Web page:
is an absurd position which is taken by some people,
who say that they will not rob a parent or a brother
for their own gain, but that their relation to the
rest of their fellow-citizens is quite another thing.
Such people contend in essence that they are bound
to their fellow-citizens by no mutual obligations,
social ties, or common interests. This attitude
demolishes the whole structure of civil society.
Others again who say that regard should be had1
for the rights of fellow-citizens, but not of foreigners,
would destroy the universal brotherhood of mankind; and, when this is annihilated, kindness,
generosity, goodness, and justice must utterly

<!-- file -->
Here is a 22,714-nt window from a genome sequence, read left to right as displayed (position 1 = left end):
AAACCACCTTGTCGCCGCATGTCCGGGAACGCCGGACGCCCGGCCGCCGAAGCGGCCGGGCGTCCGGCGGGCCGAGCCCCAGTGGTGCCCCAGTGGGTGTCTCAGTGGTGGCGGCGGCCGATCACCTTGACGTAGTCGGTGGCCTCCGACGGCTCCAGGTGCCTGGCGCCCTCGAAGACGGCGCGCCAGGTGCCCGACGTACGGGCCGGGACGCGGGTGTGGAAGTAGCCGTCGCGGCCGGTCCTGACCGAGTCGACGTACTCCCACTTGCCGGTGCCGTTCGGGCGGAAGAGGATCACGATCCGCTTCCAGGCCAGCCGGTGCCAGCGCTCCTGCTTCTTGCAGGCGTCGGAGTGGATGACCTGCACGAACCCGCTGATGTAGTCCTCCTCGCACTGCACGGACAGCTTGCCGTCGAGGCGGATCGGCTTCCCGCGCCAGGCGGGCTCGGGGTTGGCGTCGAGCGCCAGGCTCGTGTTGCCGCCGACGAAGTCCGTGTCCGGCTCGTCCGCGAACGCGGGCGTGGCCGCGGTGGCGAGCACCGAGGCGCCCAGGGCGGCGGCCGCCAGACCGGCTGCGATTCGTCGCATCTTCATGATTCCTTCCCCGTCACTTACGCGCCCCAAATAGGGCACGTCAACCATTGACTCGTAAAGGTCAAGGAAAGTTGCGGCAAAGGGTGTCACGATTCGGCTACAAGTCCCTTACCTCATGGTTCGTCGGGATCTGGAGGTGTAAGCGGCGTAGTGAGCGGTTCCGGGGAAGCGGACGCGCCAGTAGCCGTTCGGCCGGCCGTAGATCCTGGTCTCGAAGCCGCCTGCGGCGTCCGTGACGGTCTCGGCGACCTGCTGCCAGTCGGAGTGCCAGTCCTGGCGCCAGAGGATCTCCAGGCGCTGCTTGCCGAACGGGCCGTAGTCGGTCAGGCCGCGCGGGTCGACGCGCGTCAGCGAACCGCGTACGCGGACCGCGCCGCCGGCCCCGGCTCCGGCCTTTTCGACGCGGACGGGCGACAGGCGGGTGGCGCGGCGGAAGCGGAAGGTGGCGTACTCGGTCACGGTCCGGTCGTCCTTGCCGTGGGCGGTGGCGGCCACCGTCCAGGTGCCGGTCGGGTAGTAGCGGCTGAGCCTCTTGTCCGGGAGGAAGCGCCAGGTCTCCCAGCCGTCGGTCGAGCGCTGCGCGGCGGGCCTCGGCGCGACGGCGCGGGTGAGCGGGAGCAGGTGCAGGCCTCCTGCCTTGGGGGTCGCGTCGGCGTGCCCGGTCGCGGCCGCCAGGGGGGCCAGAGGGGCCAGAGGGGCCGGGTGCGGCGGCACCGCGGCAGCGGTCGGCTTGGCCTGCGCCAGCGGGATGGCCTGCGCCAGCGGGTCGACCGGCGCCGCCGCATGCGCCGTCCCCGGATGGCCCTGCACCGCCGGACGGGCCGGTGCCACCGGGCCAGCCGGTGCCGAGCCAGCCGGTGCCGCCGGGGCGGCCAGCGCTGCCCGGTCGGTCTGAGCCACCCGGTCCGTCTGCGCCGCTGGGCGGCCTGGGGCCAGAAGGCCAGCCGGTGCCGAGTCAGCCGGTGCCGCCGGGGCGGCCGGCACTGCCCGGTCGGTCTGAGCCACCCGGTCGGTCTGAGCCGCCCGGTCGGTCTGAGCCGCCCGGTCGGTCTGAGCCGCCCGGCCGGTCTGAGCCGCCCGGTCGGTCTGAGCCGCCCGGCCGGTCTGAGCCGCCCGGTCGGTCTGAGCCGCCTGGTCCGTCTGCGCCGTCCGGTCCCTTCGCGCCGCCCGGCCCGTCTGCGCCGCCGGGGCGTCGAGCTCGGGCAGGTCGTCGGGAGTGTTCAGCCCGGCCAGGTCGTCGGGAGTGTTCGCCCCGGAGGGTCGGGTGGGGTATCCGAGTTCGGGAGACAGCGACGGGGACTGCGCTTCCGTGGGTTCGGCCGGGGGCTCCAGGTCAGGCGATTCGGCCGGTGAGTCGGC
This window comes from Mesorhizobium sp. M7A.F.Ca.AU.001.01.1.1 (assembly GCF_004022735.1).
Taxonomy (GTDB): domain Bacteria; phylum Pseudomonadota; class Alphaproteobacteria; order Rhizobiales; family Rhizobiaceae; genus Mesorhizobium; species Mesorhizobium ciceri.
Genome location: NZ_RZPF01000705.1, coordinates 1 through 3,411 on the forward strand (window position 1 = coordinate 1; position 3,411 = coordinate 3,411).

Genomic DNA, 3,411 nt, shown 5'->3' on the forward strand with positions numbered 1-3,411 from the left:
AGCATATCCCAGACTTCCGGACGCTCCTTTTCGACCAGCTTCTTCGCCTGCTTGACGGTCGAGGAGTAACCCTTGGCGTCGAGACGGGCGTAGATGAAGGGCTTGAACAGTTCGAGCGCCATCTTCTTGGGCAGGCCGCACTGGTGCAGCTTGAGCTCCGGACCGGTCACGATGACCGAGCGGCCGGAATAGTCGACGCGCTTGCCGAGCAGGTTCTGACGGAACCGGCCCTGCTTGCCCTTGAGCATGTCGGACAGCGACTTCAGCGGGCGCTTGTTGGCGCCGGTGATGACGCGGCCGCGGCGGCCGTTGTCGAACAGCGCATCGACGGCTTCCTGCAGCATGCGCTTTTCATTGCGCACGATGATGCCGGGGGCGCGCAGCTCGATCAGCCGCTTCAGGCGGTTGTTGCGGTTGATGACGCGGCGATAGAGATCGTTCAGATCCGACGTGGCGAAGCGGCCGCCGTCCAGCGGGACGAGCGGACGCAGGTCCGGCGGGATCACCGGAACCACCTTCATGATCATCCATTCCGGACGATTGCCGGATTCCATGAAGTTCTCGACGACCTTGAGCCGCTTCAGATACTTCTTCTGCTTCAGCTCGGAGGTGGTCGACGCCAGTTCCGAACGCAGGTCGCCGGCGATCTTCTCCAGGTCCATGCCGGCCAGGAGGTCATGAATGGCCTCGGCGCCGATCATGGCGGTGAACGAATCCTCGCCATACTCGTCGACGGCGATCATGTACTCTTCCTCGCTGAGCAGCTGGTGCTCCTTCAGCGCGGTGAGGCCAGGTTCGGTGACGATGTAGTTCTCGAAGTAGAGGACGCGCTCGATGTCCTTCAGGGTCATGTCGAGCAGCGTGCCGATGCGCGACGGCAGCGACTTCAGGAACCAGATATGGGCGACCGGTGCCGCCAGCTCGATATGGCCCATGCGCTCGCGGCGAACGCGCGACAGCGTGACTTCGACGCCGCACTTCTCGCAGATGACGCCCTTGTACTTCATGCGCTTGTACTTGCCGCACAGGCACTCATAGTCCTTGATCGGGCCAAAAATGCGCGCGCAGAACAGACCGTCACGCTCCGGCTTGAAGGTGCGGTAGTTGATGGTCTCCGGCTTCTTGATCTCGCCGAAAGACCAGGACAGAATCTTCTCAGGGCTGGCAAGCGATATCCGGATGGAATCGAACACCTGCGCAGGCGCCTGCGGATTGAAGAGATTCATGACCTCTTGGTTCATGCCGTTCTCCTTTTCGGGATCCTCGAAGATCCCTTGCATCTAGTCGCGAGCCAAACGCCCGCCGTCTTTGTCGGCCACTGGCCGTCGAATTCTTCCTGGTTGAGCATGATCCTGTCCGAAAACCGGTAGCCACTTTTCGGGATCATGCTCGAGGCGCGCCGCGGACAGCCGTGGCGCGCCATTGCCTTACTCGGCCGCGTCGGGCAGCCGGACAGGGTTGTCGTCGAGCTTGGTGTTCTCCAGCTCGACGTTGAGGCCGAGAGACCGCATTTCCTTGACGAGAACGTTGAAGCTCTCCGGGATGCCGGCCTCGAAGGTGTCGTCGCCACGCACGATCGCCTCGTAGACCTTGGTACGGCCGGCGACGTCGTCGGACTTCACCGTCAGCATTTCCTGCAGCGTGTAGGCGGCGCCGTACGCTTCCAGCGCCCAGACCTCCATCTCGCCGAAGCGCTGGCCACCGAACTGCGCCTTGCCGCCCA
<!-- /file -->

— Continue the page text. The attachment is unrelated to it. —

perish; and those who work all this destruction
must be considered as wickedly rebelling against
the immortal gods. For they uproot the fellowship
which the gods have established between human
beings, and the closest bond of this fellowship is
the conviction that it is more repugnant to Nature
for man to rob a fellow-man for his own gain than
to endure all possible loss, whether to his property
or to his person . . . or even to his very soul—so far
as these losses are not concerned with justice;2
this virtue is the sovereign mistress and queen of
all the virtues.